Volume 13, Issue 5 - September/October 2011

Supply Chain Dynamics
inside distribution

Streamlining the Supply Chain
by Dino Lanno

The auto glass supply chain has been hit hard by ever-increasing fuel, transportation, lease and labor expenses. We must consider ways to offset these rising costs through productivity gains, operating efficiencies and quality enhancements. Taking advantage of technology is essential in reducing these expenses.

Today’s modern glass distribution facilities rely on Electronic Data Interchange (EDI) when ordering and receiving glass. Purchase orders are transmitted to the supplier electronically in a simple-to-read, flat file that can be automatically uploaded into its order processing system. Immediate confirmation of product availability can be shared along with the Advanced Shipping Notice (ASN).

The use of electronic ordering and billing has several advantages. It:
• eliminates data entry and human error;
• reduces the time to process the order;
• creates a paperless environment; and
• provides instant documentation and confirmation.

Barcode Boons
Improvements in barcode scanning also have helped streamline the supply chain once the glass enters the distribution center. Using Radio-Frequency Identification (RFID), barcode scanning allows immediate receipt of goods, which then are directed more accurately into the proper storage position through state-of-the-art warehouse management systems. Those systems optimize putting parts in the right place to improve efficiency of picking and density for outbound shipments.

Today’s barcodes have come a long way. Within a distribution center environment, most order fulfillment is picked on forklifts. Traditional barcode signage is flat and requires the barcode reader to be almost perpendicular to the sign. The barcode’s limited read angle causes a lot of wasted time while the forklift operators maneuver back and forth to achieve the required perpendicular position to the sign. Reflective barcode labels that can be wrapped around 12-inch diameter barrels hung from the ceiling are now available. The large, curved surface of the tube gives the forklift driver many angles from which to read the barcode, significantly reducing the time to scan.

New technologies also have improved the picking process by introducing a hands-free capability. Voice picking directs the worker to each pick position and prompts him to move to the next pick without having to scan a barcode. In barcode applications, ring scanners allow workers to pick glass with two hands while still reading the barcode for a more accurate and safe selection.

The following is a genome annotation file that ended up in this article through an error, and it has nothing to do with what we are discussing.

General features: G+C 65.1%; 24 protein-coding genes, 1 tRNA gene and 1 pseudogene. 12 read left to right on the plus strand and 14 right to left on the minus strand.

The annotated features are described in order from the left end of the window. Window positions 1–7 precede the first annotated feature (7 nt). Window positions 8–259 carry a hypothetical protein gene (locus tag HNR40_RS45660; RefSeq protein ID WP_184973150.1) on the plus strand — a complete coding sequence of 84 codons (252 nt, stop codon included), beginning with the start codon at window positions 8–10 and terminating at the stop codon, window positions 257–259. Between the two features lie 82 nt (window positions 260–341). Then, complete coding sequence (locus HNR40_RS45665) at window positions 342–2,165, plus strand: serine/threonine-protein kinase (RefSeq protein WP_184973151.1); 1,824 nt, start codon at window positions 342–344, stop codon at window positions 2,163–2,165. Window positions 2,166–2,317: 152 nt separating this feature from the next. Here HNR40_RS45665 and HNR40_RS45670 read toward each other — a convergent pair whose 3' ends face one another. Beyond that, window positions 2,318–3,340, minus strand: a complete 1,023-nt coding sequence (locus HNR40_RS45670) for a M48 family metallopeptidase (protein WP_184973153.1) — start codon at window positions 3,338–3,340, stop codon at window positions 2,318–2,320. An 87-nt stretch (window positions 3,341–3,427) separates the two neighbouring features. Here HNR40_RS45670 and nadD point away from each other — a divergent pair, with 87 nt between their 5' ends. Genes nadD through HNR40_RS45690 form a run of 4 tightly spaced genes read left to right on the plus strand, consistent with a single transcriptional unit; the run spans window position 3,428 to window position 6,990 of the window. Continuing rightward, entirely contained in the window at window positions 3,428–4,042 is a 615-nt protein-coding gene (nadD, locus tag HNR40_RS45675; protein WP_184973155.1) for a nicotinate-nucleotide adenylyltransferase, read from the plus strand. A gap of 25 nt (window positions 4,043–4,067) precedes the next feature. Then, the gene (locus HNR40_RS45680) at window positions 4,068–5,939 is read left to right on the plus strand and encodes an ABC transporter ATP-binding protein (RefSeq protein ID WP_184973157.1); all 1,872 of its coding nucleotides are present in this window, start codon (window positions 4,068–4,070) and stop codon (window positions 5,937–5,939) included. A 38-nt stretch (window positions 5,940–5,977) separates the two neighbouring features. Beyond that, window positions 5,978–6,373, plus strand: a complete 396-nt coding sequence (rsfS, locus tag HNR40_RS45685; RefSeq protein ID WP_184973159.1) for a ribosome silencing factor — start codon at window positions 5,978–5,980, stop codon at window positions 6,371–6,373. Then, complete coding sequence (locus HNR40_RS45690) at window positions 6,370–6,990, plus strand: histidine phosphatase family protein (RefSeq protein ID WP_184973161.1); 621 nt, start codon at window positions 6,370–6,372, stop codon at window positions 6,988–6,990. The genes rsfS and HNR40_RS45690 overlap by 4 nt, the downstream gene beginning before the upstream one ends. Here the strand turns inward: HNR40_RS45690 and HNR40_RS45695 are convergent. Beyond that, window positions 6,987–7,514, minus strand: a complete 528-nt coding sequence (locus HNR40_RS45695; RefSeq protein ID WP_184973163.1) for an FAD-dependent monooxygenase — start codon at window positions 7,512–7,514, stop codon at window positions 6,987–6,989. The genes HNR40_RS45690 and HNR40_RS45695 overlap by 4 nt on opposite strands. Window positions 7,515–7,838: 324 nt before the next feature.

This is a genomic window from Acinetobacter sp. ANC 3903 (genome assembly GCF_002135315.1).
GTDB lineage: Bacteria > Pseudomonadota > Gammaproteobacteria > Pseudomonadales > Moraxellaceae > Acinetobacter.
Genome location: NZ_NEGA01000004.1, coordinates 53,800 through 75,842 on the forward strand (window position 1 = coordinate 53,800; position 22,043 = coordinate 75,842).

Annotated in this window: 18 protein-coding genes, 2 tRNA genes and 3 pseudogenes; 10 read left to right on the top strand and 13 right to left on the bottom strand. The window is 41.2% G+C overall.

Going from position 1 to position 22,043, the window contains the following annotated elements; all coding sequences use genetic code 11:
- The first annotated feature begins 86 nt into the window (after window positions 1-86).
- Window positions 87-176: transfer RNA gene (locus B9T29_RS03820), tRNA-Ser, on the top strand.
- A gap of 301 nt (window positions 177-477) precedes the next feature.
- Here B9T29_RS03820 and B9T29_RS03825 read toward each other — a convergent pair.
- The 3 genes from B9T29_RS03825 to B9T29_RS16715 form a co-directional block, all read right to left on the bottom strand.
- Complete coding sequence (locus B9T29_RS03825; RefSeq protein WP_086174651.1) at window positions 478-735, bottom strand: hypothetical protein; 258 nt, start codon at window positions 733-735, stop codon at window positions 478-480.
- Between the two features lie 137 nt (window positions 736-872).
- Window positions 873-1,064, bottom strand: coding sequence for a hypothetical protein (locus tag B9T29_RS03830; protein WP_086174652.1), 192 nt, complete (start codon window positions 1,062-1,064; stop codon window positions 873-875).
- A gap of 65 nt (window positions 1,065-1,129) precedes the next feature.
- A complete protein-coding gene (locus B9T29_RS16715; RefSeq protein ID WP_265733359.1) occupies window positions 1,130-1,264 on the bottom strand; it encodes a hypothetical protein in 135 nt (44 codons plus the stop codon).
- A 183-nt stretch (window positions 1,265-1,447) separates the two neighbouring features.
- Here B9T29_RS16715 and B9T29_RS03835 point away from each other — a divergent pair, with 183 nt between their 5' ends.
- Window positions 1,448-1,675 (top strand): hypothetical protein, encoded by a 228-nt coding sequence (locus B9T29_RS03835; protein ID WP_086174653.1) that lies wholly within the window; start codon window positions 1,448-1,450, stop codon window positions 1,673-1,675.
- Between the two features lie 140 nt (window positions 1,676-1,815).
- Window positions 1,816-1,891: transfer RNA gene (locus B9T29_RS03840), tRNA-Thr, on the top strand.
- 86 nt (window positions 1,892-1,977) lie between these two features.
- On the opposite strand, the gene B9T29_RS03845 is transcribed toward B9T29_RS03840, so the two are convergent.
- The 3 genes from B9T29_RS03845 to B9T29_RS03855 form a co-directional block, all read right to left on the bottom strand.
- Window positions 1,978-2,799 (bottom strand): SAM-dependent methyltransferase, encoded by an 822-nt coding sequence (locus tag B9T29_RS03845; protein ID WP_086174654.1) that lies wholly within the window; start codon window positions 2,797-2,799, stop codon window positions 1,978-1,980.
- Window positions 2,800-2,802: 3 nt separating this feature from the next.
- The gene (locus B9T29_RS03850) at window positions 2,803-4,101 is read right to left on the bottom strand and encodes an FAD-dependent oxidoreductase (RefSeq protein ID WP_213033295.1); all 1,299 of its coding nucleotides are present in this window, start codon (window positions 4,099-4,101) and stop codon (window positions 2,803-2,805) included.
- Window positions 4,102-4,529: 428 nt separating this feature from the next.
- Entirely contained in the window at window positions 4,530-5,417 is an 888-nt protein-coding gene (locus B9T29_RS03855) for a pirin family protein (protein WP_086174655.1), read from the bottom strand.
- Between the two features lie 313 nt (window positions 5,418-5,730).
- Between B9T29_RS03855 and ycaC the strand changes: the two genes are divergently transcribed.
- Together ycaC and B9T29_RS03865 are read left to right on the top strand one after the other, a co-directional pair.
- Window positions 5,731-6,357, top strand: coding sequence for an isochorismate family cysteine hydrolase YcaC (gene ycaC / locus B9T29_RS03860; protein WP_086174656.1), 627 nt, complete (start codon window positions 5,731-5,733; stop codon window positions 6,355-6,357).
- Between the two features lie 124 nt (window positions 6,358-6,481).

“The continual addition of new parts is very challenging, but technology helps us keep all the data current.”

Outbound Shipping
The next phase of the distribution process is outbound shipping. One of the biggest costs in distributing glass throughout the country is the freight. Based on this, maximizing the amount of glass in the shipment is critical. When you break it down to individual boxes, the number of windshields you can fit inside the box is a focus. One way to increase pack density, while not incurring breakage, is to pack windshields based on curvature and size to allow for proper nesting of parts. This becomes key when positioning windshields inside the distribution center for efficient mixed pallet picking.

The continual addition of new parts is very challenging, but technology helps us keep all the data current. A standardized part number makes this possible.

Another consideration that technology supports is the tracking of Department of Transportation codes, which are required in order to be compliant with the Auto Glass Replacement Safety Standard (AGRSS®). This includes recording batch codes, part numbers and expiration dates on adhesives, which can now be done using smartphone devices. This certainly allows distributors and retailers both to streamline the day-to-day business of buying, selling and returns as well as recall efforts when needed.

Technology Reigns
While investing in technology can carry a high price tag, the benefits are clear. It improves the accuracy and timeliness of a shipment while lowering the risk of damage. It helps improve the work environment of associates, keeping them safe, eliminating strain and improving productivity.

Dino Lanno is senior vice president of supply chain and manufacturing for the Safelite Group in Columbus, Ohio.

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